I’m not sure if it is despite of or because of our arrangements that he has grown up to be a smart, caring, happy young man.  There have been trying times for him but I believe the same could be said for other boys his age who have grown up in a more conventional setting.

He’s not home much anymore.  Between work, school, friends and having his own car we are lucky to get a dinner once a week.  Oh and the odd “what can I eat?” at 1:00 pm after rolling out of bed.  Again, not judging, just observing.

I also know that going forward there won’t be as many family vacations, day trips or ski days and that’s okay.  I’m happy that he is happy and moving on into his adult years.  A parents job is to ready their children to make it on their own in the world and I am confident that he will do just that.  I’m hoping that when that happens there will be the odd phone call home to say, ask how long to roast a chicken?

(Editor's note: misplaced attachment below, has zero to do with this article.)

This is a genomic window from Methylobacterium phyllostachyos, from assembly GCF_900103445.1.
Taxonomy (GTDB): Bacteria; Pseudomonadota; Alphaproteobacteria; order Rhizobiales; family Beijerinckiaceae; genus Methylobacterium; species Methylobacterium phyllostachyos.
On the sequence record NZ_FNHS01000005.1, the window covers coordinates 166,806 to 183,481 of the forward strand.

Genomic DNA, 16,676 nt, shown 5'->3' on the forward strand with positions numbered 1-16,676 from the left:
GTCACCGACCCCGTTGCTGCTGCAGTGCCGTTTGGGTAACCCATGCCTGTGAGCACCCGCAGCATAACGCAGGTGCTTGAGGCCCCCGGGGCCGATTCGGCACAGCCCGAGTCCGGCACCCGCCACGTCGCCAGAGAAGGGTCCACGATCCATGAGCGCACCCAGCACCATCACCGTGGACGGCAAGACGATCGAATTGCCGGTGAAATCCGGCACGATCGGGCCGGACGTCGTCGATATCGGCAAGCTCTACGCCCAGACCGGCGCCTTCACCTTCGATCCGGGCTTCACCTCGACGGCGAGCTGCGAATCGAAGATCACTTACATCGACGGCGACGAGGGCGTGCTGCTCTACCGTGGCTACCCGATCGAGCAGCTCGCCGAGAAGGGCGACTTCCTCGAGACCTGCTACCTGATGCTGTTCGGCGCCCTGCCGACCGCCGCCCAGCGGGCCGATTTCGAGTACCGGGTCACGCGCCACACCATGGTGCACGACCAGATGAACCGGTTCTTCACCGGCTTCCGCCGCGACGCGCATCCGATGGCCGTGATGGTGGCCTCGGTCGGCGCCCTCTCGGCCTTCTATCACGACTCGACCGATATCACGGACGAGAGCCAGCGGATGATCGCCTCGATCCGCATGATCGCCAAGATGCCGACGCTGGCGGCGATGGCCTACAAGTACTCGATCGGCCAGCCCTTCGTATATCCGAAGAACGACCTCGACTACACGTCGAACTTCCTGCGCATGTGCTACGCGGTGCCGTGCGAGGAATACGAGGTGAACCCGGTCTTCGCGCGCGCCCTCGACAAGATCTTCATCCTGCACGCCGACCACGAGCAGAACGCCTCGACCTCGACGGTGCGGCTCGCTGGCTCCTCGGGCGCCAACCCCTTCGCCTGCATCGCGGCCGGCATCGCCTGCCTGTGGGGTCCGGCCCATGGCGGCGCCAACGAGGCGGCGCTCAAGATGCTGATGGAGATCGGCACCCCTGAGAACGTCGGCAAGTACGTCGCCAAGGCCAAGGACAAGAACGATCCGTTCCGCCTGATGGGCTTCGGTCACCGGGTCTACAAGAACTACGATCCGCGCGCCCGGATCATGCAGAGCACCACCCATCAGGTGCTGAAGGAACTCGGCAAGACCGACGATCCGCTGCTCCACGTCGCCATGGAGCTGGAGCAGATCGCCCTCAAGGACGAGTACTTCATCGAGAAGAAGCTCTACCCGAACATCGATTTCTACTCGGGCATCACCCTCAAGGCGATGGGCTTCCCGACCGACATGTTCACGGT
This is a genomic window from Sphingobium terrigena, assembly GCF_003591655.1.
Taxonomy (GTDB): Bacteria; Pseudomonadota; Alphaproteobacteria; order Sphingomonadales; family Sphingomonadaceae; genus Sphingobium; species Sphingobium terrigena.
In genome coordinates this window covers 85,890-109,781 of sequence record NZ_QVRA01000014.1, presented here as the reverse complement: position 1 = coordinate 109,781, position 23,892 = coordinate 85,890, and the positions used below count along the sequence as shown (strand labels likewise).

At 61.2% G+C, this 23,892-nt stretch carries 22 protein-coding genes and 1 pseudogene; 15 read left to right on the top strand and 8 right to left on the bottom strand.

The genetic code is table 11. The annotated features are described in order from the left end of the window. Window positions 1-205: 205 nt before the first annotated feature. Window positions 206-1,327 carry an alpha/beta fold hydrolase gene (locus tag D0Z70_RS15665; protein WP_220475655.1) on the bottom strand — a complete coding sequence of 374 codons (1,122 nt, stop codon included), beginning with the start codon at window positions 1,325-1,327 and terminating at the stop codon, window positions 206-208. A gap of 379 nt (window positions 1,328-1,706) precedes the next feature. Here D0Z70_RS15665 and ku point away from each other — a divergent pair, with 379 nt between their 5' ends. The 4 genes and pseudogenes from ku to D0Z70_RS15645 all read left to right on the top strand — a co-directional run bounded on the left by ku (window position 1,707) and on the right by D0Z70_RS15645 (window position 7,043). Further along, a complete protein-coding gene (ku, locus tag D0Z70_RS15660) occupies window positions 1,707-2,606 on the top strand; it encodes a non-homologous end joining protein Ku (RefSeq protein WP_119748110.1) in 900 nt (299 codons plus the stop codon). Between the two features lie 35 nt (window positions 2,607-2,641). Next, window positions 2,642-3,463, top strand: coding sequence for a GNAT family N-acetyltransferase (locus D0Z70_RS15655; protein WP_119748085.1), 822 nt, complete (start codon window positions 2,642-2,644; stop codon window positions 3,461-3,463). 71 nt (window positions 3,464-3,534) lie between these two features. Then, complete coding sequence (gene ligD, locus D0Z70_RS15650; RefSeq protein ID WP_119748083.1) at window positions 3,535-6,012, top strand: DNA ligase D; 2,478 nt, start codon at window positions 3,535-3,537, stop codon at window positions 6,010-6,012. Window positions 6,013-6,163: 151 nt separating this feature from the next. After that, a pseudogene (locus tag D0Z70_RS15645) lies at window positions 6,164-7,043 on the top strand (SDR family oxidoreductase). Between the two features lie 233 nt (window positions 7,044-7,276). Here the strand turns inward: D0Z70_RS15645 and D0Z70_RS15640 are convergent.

walking away

It’s so hard to put these feelings into words.  The feeling that I’ve missed a lot but have still been given so much.

I suppose in some ways it has prepared me for the next stage of our lives.  I’m not that worried about him not being around all the time.

The Best Thing in Life is silver linings.

 

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I’m Sorry For What I Said When I Was Hungry

thischickshangry

Just after Christmas last year my husband, daughter and I were in Victoria for a little get away.  We had done a lot of walking and sightseeing during the day and it was getting late.  And I was hungry.  No, I was hangry.  You know.  When you are so hungry that the lack of food causes you to become frustrated, snappy and well, bitchy.

We found a cool pizza place for dinner and as we walked in we noticed that all of the staff were wearing t-shirts with the slogan.

I’m sorry for what I said when I was hungry

My seven-year old looked at me and smiled and my husband said.  “You need that shirt.”  What?